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Publish Date: 22 March 2017
The World Meteorological Organization (WMO) has released its new, long-awaited, digitized International Cloud Atlas – the global reference for observing and identifying clouds, which are an essential part of weather, the climate system and the water cycle. It was released for World Meteorological Day on 23rd March.
Publish Date: 19 May 2017
19 May 2017 - Climate change, associated extreme weather and demographic shifts means that record numbers of people are exposed to floods, heatwaves and other hazards. Improved early warning systems and more coordinated disaster risk reduction are therefore more important than ever before. To meet the growing challenges, an international conference will launch a concerted drive to improve warnings for an interlocking range of hazards and to translate these warnings into effective action on the ground.
Publish Date: 26 May 2017
Haiti’s National Meteorological and Hydrological Service (UHM) has a new headquarters – an important milestone in the drive to improve weather forecasts and warnings, and build resilience to tropical cyclones, floods and other hazards. The new building was inaugurated at a high-level ceremony on 26 May. It is constructed to withstand earthquakes and hurricanes, enabling operations to continue during extreme events when services are most needed. Solar panels will power daily activities and will provide a back-up against electricity outages.
Publish Date: 6 November 2017
WMO report highlights impacts on human safety, well-being and environment 6 November 2017 (WMO) - It is very likely that 2017 will be one of the three hottest years on record, with many high-impact events including catastrophic hurricanes and floods, debilitating heatwaves and drought. Long-term indicators of climate change such as increasing carbon dioxide concentrations, sea level rise and ocean acidification continue unabated. Arctic sea ice coverage remains below average and previously stable Antarctic sea ice extent was at or near a record low.
Publish Date: 17 October 2017
Ophelia strengthened to a category 3 at its peak on 14 October. It was the farthest east (26.6°W) an Atlantic major hurricane has existed on record and the furthest north a major hurricane has existed this late in the calendar year since 1939.
Publish Date: 1 December 2017
Investments in forecasting and research yield more accurate predictions Today marks the official end of the 2017 Atlantic hurricane season, which matched NOAA’s seasonal predictions for being extremely active. The season produced 17 named storms of which 10 became hurricanes including six major hurricanes (Category 3, 4 or 5) – including the first two major hurricanes to hit the continental U.S. in 12 years.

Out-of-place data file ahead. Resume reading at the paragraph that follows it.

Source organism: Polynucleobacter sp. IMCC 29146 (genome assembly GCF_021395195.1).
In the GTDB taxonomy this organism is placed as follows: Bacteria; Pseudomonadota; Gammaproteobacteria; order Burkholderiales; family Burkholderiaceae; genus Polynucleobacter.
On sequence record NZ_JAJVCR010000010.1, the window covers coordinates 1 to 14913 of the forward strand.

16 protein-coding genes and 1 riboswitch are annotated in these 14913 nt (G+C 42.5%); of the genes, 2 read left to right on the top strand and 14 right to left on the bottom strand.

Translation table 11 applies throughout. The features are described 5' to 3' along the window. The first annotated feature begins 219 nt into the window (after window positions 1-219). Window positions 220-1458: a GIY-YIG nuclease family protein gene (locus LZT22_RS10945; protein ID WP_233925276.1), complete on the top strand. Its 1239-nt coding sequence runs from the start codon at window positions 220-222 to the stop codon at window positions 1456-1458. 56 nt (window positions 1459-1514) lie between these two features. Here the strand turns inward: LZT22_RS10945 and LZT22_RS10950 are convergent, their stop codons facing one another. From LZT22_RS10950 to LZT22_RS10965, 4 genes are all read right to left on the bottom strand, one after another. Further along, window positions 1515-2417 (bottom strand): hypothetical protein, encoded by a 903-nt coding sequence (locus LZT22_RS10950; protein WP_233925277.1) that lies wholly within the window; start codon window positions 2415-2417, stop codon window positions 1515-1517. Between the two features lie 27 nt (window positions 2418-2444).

Publish Date: 25 May 2017
Forecasters at NOAA’s Climate Prediction Center say the Atlantic could see another above-normal hurricane season this year. For the upcoming Atlantic hurricane season, which runs from June 1 through November 30, forecasters predict a 45 percent chance of an above-normal season, a 35 percent chance of a near-normal season, and only a 20 percent chance of a below-normal season.
Publish Date: 1 September 2017
The WMO Expert Team on Climate Impacts on Tropical Cyclones has issued a statement on possible linkages between Hurricane Harvey and anthropogenic climate change. The Expert Team consists of renowned international scientists and is a working group of the WMO World Weather Research Programme.
Publish Date: 12 September 2017
Hurricane Irma caused devastation in low-lying Caribbean islands, made landfall in Cuba as the first category 5 hurricane since 1924 and made landfall again in Florida, USA, on 10 September as a very dangerous category 4 hurricane on the Saffir-Simpson windscale. The US National Weather Service and US National Hurricane Center warned of life-threatening storm surge, floods, tropical storm force winds, torrential rain and tornadoes as large parts of Florida were paralysed by the storm.
Publish Date: 28 August 2017
Unprecedented rainfall totals from tropical cyclone Harvey caused catastrophic flooding in southeastern Texas and southeastern Louisiana, leaving dozens of casualties, displacing thousands and causing huge economic disruption. Warnings and advisories from the US National Hurricane Center and US National Weather Service were pivotal in the disaster mobilization effort. Large parts of southeast Texas saw more than 30-35 inches (762-889 mm) with isolated amounts up to 42 inches (1067 mm) of rain since 24 August. Cedar Bayou in Texas received 51.88 inches of rain (1.3 meters), according to the U....